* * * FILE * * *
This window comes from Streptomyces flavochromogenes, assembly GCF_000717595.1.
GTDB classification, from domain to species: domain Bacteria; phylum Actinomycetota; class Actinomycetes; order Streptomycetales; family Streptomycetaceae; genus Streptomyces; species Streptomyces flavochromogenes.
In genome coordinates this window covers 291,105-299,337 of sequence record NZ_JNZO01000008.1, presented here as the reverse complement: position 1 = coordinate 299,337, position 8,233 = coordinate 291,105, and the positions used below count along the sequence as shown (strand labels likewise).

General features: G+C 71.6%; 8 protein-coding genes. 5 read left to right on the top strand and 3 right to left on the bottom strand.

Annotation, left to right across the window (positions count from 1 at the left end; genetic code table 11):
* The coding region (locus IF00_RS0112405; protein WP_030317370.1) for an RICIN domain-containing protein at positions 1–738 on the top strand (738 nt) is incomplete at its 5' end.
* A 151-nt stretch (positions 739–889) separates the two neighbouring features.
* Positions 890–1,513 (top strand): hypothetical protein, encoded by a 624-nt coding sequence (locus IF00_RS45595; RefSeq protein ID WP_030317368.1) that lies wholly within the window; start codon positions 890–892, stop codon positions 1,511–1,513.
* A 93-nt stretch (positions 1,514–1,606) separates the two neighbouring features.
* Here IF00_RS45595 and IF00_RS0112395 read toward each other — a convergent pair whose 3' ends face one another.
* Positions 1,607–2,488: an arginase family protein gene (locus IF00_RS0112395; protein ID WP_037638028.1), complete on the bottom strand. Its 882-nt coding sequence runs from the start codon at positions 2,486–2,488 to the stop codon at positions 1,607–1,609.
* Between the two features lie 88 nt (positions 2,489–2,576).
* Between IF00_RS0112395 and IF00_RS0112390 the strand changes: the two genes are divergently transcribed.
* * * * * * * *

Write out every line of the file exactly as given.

This window comes from Streptomyces flavochromogenes, assembly GCF_000717595.1.
GTDB classification, from domain to species: domain Bacteria; phylum Actinomycetota; class Actinomycetes; order Streptomycetales; family Streptomycetaceae; genus Streptomyces; species Streptomyces flavochromogenes.
In genome coordinates this window covers 291,105-299,337 of sequence record NZ_JNZO01000008.1, presented here as the reverse complement: position 1 = coordinate 299,337, position 8,233 = coordinate 291,105, and the positions used below count along the sequence as shown (strand labels likewise).

General features: G+C 71.6%; 8 protein-coding genes. 5 read left to right on the top strand and 3 right to left on the bottom strand.

Annotation, left to right across the window (positions count from 1 at the left end; genetic code table 11):
* The coding region (locus IF00_RS0112405; protein WP_030317370.1) for an RICIN domain-containing protein at positions 1–738 on the top strand (738 nt) is incomplete at its 5' end.
* A 151-nt stretch (positions 739–889) separates the two neighbouring features.
* Positions 890–1,513 (top strand): hypothetical protein, encoded by a 624-nt coding sequence (locus IF00_RS45595; RefSeq protein ID WP_030317368.1) that lies wholly within the window; start codon positions 890–892, stop codon positions 1,511–1,513.
* A 93-nt stretch (positions 1,514–1,606) separates the two neighbouring features.
* Here IF00_RS45595 and IF00_RS0112395 read toward each other — a convergent pair whose 3' ends face one another.
* Positions 1,607–2,488: an arginase family protein gene (locus IF00_RS0112395; protein ID WP_037638028.1), complete on the bottom strand. Its 882-nt coding sequence runs from the start codon at positions 2,486–2,488 to the stop codon at positions 1,607–1,609.
* Between the two features lie 88 nt (positions 2,489–2,576).
* Between IF00_RS0112395 and IF00_RS0112390 the strand changes: the two genes are divergently transcribed.